Purpose: Sauna bathing is a popular recreational activity that is generally considered to be safe. However, there have been case reports of adverse cardiac events. We sought to determine whether sauna use caused myocardial ischemia in patients with coronary artery disease.
Methods: Sixteen patients with proven coronary artery disease were submitted to three conditions (rest, exercise, and sauna bathing) with continuous electrocardiographic (ECG) monitoring and regular blood pressure measurements. During each condition, patients were injected with Tc-99 sestamibi followed by nuclear scintigraphic imaging. Perfusion defect scores were calculated in 15 patients.
Results: Sauna bathing was well tolerated. There was a mean (+/- SD) increase in heart rate of 32% +/- 20% in the sauna (resting mean heart rate = 60 +/- 9 beats per minute vs sauna mean heart rate = 79 +/- 11 beats per minute, P <0.001) and a 13% +/- 6% drop in systolic blood pressure (resting mean systolic blood pressure = 142 +/- 14 mm Hg vs sauna mean systolic blood pressure = 123 +/- 15 mm Hg, P <0.001). There were no arrhythmias or ECG changes in the sauna. Compared with rest, there was significant ischemia during sauna bathing (average perfusion defect score at rest = -0.44 vs average sauna score = -0.93, P <0.001). The perfusion defect score in the sauna was worse than the resting score in 14 of the 15 patients. Sauna-associated perfusion defect scores were highly correlated with exercise-induced scores (R2 = 0.65, P <0.001).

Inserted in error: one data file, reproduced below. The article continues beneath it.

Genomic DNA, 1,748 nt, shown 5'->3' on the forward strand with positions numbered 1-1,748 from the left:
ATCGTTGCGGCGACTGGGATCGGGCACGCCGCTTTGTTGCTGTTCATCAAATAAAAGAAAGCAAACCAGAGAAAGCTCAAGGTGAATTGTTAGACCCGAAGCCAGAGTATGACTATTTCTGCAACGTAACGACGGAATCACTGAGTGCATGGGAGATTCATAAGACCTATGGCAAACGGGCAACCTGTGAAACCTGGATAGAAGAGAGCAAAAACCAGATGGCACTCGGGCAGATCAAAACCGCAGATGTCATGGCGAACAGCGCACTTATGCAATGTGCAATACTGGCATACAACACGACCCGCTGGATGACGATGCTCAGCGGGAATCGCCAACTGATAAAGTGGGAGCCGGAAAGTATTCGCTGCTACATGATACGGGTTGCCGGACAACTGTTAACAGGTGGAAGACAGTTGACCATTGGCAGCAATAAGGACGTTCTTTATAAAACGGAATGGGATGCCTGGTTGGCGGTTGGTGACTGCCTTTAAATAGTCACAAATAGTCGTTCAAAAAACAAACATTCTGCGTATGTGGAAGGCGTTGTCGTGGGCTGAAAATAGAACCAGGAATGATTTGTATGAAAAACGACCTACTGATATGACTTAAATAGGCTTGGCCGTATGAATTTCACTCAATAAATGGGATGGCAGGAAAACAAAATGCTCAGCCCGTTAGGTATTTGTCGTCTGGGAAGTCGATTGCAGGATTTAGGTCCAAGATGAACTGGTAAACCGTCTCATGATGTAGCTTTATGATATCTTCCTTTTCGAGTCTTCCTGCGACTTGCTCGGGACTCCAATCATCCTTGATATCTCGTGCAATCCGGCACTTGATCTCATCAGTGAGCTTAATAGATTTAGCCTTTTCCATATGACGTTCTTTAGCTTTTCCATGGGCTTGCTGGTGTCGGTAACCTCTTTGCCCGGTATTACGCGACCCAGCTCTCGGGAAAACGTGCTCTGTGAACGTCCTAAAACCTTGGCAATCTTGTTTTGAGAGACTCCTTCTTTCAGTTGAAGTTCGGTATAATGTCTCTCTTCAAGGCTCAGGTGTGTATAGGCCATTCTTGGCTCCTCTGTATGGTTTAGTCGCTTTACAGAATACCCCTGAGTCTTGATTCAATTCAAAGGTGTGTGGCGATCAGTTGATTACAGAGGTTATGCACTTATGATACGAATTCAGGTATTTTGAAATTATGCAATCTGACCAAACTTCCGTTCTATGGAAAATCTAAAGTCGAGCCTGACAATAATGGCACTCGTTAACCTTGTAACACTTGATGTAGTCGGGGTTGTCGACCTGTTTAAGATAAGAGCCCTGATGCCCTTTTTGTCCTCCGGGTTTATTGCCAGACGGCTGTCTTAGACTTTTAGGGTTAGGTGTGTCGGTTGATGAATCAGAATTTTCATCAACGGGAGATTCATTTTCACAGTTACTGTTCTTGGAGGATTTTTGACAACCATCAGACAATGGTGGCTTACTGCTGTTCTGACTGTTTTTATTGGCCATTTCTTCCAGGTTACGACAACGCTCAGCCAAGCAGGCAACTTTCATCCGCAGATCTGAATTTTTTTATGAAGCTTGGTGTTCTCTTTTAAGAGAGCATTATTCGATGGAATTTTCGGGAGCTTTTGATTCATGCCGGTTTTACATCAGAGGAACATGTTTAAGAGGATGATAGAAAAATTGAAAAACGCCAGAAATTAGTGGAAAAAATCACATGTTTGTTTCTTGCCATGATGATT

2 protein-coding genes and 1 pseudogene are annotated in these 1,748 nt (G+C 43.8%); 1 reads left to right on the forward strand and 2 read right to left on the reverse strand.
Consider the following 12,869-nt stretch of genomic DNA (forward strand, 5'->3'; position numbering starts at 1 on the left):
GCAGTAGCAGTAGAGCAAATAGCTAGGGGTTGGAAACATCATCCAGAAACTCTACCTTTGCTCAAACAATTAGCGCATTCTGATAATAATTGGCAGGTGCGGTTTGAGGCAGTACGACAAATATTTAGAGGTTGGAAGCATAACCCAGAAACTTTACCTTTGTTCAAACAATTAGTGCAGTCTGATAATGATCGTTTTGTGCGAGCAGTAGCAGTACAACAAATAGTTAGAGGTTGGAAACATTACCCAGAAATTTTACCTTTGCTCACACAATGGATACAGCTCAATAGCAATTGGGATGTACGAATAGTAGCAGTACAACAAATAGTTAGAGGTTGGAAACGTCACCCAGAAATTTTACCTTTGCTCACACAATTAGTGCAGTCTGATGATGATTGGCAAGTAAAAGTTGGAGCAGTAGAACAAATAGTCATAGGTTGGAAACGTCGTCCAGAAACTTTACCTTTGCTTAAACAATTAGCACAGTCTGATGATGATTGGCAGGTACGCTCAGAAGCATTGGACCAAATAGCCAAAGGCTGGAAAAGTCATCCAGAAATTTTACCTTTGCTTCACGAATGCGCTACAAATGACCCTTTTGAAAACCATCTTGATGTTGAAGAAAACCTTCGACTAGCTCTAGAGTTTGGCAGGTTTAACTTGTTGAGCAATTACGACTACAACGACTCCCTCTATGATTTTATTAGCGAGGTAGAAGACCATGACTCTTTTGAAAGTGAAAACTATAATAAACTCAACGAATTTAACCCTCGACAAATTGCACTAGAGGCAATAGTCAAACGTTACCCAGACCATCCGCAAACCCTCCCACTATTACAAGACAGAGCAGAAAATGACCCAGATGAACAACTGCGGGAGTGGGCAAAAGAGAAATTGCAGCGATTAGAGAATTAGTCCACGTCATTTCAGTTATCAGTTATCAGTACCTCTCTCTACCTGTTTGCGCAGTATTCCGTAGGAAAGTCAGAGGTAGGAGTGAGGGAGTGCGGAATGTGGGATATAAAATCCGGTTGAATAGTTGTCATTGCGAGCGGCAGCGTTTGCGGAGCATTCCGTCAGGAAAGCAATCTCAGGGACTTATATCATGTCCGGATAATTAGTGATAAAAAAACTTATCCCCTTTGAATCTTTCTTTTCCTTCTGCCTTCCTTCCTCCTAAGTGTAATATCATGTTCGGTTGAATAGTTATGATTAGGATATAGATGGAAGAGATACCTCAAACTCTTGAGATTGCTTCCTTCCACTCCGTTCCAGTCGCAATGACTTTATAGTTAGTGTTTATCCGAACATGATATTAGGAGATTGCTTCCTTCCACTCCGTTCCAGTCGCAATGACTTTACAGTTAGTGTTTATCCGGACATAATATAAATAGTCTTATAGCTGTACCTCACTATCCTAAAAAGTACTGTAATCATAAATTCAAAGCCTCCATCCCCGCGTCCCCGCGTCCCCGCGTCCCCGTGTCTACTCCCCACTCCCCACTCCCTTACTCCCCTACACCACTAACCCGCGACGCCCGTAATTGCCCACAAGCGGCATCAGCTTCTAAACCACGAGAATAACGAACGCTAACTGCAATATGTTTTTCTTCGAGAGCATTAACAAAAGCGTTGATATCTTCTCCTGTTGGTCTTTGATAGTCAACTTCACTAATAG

Conclusion: In patients with stable coronary artery disease, sauna use is clinically well tolerated but is associated with scintigraphically demonstrated myocardial ischemia.